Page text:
- Malware – Any computer program that is designed to harm the data on a computer is known as a malware.
- Spyware – A spyware is a program that gathers personal information about your computer. Such information that is gathered may be obtained from the user’s computer without prior or explicit approval of the user and might also be transmitted to a website or email address. An anti-spyware program removes such programs.
- Ransomware – A ransomware is a program that will not allow you to access your files (either by hiding them in an obscure location or usually by encrypting them) and asks for ransom (usually in cryptocurrency these days since payments can thus be received anonymously).
- Keylogger – Keyloggers is a software that records what you type on your computer’s keyboard. Since they record whatever the you type, your various usernames and passwords might be compromised. Once the program records sensitive information that is being typed, the information may be transmitted to an online website or through email. An anti-keylogger detects any programs that might be listening to your keyboard input and disables/deletes them.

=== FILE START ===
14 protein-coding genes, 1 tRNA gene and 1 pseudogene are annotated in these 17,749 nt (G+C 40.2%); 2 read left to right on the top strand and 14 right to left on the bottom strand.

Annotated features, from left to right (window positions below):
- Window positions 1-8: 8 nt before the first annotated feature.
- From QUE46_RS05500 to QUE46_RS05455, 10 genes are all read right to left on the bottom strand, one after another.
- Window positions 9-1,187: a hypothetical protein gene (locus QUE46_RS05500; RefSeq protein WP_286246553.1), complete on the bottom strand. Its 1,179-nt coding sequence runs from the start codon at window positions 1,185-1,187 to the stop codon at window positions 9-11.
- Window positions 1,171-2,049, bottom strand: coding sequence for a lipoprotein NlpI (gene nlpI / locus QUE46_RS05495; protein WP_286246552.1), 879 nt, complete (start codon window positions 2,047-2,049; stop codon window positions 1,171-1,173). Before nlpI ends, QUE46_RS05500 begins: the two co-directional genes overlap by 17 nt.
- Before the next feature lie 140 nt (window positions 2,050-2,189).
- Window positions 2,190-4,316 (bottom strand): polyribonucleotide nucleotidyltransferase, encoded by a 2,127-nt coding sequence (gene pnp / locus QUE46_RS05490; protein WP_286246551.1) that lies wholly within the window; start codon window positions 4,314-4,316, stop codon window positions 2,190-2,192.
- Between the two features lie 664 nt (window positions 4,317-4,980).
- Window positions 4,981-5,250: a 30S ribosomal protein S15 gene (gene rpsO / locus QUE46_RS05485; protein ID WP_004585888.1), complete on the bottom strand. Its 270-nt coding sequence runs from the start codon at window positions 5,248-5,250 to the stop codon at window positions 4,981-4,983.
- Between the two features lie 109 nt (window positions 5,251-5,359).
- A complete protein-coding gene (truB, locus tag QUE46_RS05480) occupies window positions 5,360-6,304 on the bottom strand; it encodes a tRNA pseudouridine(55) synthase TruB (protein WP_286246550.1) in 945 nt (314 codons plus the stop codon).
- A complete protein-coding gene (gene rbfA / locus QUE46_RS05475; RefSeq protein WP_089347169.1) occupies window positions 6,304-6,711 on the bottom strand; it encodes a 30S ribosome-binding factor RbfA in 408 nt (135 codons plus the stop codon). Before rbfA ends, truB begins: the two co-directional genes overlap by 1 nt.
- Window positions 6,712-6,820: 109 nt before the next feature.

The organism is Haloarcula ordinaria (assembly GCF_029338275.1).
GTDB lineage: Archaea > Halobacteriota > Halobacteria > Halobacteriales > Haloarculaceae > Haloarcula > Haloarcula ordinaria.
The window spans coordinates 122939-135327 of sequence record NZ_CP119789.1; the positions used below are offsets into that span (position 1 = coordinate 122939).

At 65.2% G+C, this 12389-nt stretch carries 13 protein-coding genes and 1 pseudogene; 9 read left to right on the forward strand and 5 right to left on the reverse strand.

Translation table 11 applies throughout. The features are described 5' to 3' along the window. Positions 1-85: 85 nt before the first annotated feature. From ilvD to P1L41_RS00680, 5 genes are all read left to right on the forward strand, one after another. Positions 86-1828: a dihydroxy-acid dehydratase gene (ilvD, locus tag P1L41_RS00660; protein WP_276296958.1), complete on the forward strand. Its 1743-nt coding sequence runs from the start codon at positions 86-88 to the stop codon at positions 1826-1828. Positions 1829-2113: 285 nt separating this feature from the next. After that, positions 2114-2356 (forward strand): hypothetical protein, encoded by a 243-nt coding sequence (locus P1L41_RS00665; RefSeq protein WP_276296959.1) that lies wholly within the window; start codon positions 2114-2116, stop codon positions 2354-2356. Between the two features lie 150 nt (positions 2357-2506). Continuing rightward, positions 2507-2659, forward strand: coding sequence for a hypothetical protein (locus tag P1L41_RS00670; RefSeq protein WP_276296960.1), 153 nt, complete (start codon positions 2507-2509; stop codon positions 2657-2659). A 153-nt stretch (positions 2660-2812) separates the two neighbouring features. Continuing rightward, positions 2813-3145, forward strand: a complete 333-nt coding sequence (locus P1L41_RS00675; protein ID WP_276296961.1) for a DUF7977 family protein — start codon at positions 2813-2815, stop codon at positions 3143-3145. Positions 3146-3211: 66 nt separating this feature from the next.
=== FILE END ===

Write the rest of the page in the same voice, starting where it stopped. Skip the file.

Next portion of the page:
- Rootkit – A rootkit is a malicious computer program that hides its presence. While being hidden, they can delete/alter your files, allow a person to control your computer remotely, steal your data, disable your anti-virus, etc. Since rootkits are designed to exploit a particular vulnerability and custom rootkits can be programmed, there is no one program which can detect and delete all rootkits.